2. https://www.maa.org/press/periodicals/loci/joma/the-sir-model-for-spread-of-disease-the-differential-equation-model

SIR Math Modeling Mat375 COVID-19 Coronavirus SIRD

  • 1 year 1 month ago

Clone of Basic Model, Tyson Lynx and Hare

Jordan
The basic model of Modelling the Canada lynx and snowshoe hare population cycle: The role of specialist predators (Tyson, et al.) demonstrates logistic growth in prey, and in predator (with prey dependence for carrying capacity). But interestingly, one possibility is limit cycles, which mimic the cycling of the populations in nature.

The differential equations for the population of hare (x) is

x'(t) = rx(1-x/K)            - gamma x^2/(x^2+eta^2)            - alpha y x/(x+mu)
where K is the logistic carrying capacity of the prey (hare), in the absence of predation; the second term is a "generalist predation" term;  and the third term is the "specialist predation" (in the limit as the prey gets big, this becomes simply proportional to y (the lynx population)).

The differential equations for the population of lynx (y) is
y'(t) = sy(1- qy/x) = sy - sqy^2/x
for the predator (lynx), which is essentially logistic growth. Its growth term suggests exponential growth, but there is a loss term of the form sqy^2/x -- loss is proportional to population (crowding), and inversely proportional to prey density. As the hare population goes to zero, so shall the lynx....

As one can see, the prey density won't change if y=x/q. If the prey density were not changing at the same time, the system would be at equilibrium.

In this InsightMaker model, I scaled the second equation by multiplying by q, then replace y by w=qy throughout both equations. This requires a slight change in the prey equation -- alpha replaced by the ratio of alpha/q.  (I used my favorite mathematical trick, of multiplying by the appropriate form of 1!)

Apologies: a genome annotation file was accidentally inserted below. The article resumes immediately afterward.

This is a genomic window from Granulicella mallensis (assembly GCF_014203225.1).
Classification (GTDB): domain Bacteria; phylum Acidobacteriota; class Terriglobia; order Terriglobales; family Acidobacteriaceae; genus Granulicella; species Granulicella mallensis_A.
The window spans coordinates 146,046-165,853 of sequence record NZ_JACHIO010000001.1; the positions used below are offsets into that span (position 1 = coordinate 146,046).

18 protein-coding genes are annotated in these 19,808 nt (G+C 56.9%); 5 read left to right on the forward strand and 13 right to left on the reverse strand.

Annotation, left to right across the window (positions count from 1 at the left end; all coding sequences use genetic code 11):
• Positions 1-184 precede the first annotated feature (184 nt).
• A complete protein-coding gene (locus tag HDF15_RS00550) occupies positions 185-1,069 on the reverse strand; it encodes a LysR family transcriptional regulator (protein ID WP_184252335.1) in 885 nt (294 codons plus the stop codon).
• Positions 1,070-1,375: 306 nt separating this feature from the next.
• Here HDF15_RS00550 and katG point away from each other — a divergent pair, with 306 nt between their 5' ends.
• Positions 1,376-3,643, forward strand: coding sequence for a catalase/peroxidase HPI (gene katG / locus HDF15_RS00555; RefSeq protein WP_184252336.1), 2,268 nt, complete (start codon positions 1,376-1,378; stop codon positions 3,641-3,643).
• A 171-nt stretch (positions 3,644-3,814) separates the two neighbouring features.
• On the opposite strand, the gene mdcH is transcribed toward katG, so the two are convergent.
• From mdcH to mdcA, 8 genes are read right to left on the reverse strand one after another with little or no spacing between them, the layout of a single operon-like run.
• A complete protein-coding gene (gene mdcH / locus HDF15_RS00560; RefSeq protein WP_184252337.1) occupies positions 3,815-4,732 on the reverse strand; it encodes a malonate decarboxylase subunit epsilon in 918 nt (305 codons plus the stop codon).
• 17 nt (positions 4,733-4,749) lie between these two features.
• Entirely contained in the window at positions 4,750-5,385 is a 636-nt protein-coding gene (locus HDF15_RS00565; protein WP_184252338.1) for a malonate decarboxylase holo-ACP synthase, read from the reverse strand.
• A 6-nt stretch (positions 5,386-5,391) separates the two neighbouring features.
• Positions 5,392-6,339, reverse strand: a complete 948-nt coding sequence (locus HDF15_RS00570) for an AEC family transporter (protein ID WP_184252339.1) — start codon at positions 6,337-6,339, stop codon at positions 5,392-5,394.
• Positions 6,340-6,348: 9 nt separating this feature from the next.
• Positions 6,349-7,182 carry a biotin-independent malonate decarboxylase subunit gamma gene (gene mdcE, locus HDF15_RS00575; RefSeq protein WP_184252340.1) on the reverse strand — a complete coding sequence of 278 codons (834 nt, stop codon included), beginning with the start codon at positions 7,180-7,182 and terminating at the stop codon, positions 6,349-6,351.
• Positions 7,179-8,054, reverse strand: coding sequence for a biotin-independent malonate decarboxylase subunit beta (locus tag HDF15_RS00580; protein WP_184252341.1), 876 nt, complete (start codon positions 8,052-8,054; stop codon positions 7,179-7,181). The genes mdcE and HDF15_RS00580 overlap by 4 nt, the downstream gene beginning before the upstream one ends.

So what we're really looking at here is the system

x'(t) = rx(1-x/K)            - gamma x^2/(x^2+eta^2)            - alpha/q w x/(x+mu)w'(t) = sw(1- w/x)

where w(t)=qy(t).

Tyson, et al. took q to be about 212 for hare and lynx -- so that it requires about 212 hare to allow for one lynx to survive at "equilibrium".

However, when alpha -- the hares/lynx/year -- gets sufficiently large (e.g. 1867 -- and that does seem like a lot of hares per lynx per year...:), limit cycles develop (rather than a stable equilibrium). This means that the populations oscillate about the equilibrium values, rather than stabilize at those values.

Author: Andy Long, Northern Kentucky University (2020)

Reference: Tyson, Rebecca, Sheena Haines,  Karen Hodges. Modelling the Canada lynx and snowshoe hare population cycle: The role of specialist predators. Theoretical Ecology. 3, 97–111 (2010). https://doi.org/10.1007/s12080-009-0057-1
Resource: A comparable Mathematica model can be found at  http://ceadserv1.nku.edu/longa//classes/mat375/days/Mathematica/BasicModel.nb, which allows one to experiment a little more easily than one can with this InsightMaker model.

Math Modeling Mat375

  • 1 year 2 months ago

Clone of A Simple SIR (Susceptible, Infected, Recovered) Example

Cameron Demler
This is a first example of a simple SIR (Susceptible, Infected, Recovered) model.

There are three pools of individuals: those who are infected (without them, no disease!), the pool of those who are at risk (susceptible), and the recovered -- who may lose their immunity and become susceptible again.

A comparable model in Mathematica is available at
http://www.nku.edu/~longa/classes/2018spring/mat375/mathematica/SIRModel.nb

SIR Math Modeling Mat375

  • 1 year 2 months ago

Clone of Logistic Growth

Proctor Mercer
This simple model demonstrates logistic growth.The differential equation looks like